If dogs can been shown to have an emotional reaction signified by a chemical change in their brain that we would call “love” then we should be able to confidently state that cats will have the same reaction which would serve to confirm what cat lovers the world over already know, namely that cats don’t just stay with us because we provide food and security; it goes well beyond that to genuine affection of a type similar to that experienced by people.
Ongoing research at an American University (Emory University in Atlanta, Georgia) showed, through brain scans on dogs, using an MRI scanner, that a part of the brain that deals with positive emotions called the caudate neuleus is similar in dogs and humans.
The tests were carried out on dogs who were trained to accept being in an MRI scanner. They are quite noisy, apparently. In using a scanner it is possible to obtain a much cleaner assessment of a dog’s brain activity and therefore what a dog is thinking. Usually a certain amount of guesswork is employed in observing a dog’s behaviour. A rescue dog named Callie and a 3 year old collie were studied.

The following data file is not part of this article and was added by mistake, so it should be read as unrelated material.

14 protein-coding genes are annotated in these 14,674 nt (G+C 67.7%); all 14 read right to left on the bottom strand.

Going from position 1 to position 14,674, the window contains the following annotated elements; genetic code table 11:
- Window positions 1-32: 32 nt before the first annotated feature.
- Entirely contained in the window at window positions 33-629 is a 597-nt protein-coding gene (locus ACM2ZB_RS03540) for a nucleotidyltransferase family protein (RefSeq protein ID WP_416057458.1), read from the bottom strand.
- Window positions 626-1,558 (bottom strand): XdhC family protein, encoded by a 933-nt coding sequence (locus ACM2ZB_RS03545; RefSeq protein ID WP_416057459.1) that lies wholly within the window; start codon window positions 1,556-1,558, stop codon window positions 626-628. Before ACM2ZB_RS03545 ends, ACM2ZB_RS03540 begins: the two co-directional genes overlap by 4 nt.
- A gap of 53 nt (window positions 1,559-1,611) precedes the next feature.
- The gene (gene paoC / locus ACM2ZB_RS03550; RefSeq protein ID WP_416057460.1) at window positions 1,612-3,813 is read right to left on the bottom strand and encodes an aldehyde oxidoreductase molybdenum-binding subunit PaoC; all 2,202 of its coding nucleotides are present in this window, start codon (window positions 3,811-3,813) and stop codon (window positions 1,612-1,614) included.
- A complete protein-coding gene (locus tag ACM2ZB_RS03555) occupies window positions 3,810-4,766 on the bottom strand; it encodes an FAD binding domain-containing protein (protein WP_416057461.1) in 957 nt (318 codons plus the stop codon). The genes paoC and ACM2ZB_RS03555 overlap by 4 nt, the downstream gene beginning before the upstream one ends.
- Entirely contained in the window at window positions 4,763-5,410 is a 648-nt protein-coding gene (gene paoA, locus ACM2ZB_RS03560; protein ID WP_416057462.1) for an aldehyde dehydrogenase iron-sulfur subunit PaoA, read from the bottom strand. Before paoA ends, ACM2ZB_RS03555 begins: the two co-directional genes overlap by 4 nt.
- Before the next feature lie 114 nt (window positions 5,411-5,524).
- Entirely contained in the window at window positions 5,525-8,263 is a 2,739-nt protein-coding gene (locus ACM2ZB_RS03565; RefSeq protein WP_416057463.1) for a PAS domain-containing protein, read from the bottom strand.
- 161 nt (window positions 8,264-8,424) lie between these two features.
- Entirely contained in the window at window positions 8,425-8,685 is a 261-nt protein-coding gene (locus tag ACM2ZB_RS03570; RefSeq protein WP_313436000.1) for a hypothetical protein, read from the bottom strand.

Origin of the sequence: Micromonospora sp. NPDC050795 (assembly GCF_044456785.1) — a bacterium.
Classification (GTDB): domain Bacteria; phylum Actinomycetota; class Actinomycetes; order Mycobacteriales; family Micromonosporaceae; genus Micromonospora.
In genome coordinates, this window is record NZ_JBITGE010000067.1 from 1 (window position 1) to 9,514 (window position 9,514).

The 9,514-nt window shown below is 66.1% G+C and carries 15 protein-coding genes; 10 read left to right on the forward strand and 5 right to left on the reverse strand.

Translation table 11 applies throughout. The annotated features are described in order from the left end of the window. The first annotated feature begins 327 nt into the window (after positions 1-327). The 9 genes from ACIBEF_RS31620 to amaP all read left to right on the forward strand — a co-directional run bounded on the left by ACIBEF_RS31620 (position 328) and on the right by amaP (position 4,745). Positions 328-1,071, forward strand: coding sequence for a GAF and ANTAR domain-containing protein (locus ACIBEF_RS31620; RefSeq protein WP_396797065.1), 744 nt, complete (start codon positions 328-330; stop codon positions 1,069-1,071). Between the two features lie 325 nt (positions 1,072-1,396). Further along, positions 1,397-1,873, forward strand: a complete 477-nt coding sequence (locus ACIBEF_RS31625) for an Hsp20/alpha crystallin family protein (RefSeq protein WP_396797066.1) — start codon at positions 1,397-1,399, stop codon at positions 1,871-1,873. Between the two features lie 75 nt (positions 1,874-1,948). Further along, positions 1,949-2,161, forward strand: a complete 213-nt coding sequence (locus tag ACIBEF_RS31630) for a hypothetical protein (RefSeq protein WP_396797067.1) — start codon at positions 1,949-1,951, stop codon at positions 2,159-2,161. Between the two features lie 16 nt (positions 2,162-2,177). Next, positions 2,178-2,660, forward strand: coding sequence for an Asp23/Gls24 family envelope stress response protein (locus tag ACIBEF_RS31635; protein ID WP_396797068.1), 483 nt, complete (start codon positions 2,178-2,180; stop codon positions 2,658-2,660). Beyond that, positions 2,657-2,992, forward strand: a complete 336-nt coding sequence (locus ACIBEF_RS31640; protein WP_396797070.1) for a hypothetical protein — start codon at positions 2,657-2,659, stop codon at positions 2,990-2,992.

OK, there is a downside to this. A dog is placed in a scanner but this is no more that what happens to people routinely. The upside is potentially very big in this instance.
If dogs and cats can be positively shown, through hard science, to have the ability to truly feel the sensation that we call “love” then it should be a step forward in more people respecting the cat, which in turn should result in improved cat caretaking.
It might also, ultimately, lead to legislation that protects an animal’s rights. At the moment an animal’s rights are protected vicariously (through us). We are beginning to understand that animals have the right to be treated as equals.
Associated: Cat emotions and brain function
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